• Burgess, A., Miller, V. and Moore, S. (2017). Prestige, Performance and Social Pressure in Viral Challenge Memes: Neknomination, the Ice-Bucket Challenge and SmearForSmear as Imitative Encounters. Sociology [Online]. Available at: http://dx.doi.org/10.1177/0038038516680312.
    This article examines social media challenges that emerged in 2013, focusing on Neknomination, the Ice-Bucket Challenge and SmearForSmear. We understand them as ‘viral challenge memes’ that manifest a set of consistent features, making them a distinctive phenomenon within digital culture. Drawing upon Tarde’s concept of the imitative-encounter, we highlight three central features: their basis in social belonging and participation; the role of prestigious people and groups in determining the spread of challenges; and the distinctive techniques of self-presentation undertaken by participants. Based upon focus group interviews, surveys and visual analysis we suggest that viral challenge memes are social practices that diffuse in a wave-like fashion. Negotiating tensions between the social and individual, imitation and innovation, continuity and change, viral challenge memes are best thought of as creative practices, rather than sheep-like acts of conformity, and affirm the usefulness of analytical principles drawn from Tarde.
  • Miller, V. (2015). Phatic Culture and the Status Quo: Reconsidering the Purpose of Social Media Activism. Convergence: The International Journal of Research Into New Media Technologies [Online]:1-19. Available at: http://www.dx.doi.org/10.1177/1354856515592512.
    Apart from the exchanging of information, an important role of conversation and communication is to promote social harmony through the maintenance of relationships. This is referred to as the ‘phatic’ function of communication. Indeed, digital communications technologies, and social media in particular, have been lauded for their potential to promote activism and social change through ‘raising awareness’ of injustices, their ability to motivate people into political action, and the facility to organise and co-ordinate that action for maximum effect. In this paper, I build upon previous arguments which suggested that the rise of social networking demonstrated that online culture and communication had become increasingly ‘phatic’ and less dialogic. Here I use previous empirical work to challenge the above claims of digital politics enthusiasts. I then suggest an alternative theoretical account of the function of digital media activism which better suits these empirical findings. I suggest that digital politics demonstrates a rise of ‘phatic communion’ in social media. Incorporating Heidegger’s notion of ‘idle talk’, I further suggest that the rise of a phatic online culture in social media activism has atrophied the potential for digital communications technologies to help foster social change by creating a conversational environment based on limited forms of expressive solidarity as opposed to an engaged, content-driven, dialogic public sphere.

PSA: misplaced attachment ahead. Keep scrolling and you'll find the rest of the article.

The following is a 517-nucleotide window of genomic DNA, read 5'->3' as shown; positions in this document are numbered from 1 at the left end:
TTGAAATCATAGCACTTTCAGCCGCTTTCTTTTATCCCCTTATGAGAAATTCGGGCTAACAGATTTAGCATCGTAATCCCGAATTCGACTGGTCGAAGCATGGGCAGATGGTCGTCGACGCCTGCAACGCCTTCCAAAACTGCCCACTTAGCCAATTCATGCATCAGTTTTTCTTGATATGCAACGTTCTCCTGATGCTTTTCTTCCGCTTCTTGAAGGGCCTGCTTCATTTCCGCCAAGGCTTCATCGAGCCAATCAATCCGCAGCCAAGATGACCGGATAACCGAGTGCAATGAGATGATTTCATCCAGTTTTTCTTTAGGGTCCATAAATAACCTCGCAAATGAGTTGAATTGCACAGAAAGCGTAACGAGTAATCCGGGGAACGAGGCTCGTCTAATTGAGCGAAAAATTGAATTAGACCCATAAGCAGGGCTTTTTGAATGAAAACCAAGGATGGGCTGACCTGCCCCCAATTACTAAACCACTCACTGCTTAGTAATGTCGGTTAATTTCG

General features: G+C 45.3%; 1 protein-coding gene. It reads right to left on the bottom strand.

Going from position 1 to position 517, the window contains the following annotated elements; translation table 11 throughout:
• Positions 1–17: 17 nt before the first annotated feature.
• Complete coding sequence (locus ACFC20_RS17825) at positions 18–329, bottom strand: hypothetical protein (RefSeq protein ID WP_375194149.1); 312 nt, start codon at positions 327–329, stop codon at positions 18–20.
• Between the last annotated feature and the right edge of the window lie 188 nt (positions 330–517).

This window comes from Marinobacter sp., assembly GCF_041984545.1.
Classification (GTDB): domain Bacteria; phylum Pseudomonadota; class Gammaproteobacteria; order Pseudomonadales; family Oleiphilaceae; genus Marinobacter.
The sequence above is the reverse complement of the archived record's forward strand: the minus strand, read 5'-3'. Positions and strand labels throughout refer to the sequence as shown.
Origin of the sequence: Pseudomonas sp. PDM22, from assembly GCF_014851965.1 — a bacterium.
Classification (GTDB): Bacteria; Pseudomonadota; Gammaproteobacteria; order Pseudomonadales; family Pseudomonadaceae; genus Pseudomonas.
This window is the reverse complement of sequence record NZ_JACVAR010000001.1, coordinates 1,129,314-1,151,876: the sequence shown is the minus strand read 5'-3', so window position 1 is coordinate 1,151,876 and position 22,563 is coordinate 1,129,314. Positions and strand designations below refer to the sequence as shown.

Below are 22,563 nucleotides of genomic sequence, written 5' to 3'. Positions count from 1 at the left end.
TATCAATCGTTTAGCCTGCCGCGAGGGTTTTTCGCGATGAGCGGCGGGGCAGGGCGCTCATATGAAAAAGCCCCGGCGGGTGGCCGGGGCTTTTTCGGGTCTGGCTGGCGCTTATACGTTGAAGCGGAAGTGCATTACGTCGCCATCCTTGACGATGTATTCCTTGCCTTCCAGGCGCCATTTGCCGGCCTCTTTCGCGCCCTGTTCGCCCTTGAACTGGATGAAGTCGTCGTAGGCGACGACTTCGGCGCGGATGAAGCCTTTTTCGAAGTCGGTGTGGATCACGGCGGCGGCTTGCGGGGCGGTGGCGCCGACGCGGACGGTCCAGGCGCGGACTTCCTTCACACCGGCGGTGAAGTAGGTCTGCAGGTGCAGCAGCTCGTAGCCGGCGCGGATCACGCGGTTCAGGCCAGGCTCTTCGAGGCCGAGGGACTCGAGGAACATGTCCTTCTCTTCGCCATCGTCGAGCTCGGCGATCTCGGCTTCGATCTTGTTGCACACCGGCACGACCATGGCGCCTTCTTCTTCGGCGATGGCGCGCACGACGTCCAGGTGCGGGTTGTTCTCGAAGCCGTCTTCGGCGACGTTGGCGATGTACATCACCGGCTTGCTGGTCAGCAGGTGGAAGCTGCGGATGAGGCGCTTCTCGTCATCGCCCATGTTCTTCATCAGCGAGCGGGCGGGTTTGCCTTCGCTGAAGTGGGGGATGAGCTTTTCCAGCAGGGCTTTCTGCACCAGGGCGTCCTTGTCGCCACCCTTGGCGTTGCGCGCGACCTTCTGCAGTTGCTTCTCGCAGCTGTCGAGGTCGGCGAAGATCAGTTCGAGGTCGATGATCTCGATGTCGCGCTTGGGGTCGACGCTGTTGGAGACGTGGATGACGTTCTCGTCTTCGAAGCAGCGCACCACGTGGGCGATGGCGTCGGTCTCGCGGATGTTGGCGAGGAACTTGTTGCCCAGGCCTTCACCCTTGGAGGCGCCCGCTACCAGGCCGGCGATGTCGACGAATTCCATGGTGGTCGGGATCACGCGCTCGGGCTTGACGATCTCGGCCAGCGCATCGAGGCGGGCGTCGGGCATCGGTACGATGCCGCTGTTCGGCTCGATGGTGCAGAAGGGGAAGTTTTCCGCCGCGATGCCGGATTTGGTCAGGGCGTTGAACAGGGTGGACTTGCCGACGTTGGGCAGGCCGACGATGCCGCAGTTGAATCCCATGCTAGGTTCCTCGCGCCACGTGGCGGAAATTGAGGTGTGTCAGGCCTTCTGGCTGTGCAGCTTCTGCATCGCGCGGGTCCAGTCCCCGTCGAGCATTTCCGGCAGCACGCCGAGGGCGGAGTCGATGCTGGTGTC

• Miller, V. (2015). Resonance as a social phenomenon. Sociological Research Online [Online] 20:9-19. Available at: http://www.dx.doi.org/10.5153/sro.3557.
    This paper is a theoretical investigation into the question of affinity and belonging in everyday life contexts. I argue that Sociology has tended to focus attention on the conceptual binaries of ‘individual/community’ or ‘individual/social structure’ when discussing experiences of inclusion, solidarity or belonging in social life. This has meant that such experiences are generally conceived in terms of ‘a part of’ or ‘apart from’. Such a focus has meant that incidents of belonging or affinity which lie between these extremes and which may be intense, intimate and meaningful, but at the same time fluid, ephemeral or tenuous tend to escape sociological analysis. Largely inspired by sociological phenomenology, but multi-disciplinary in nature, this paper will try to address this issue by positing ‘resonance’ as a useful concept by which sociologists and social scientists more generally, can engage with the more fluid forms of belonging and affinity achieved in everyday life contexts.
  • Miller, V. (2012). A Crisis of Presence: On-line Culture and Being in the World. Space and Polity [Online] 16:265-285. Available at: http://dx.doi.org/10.1080/13562576.2012.733568.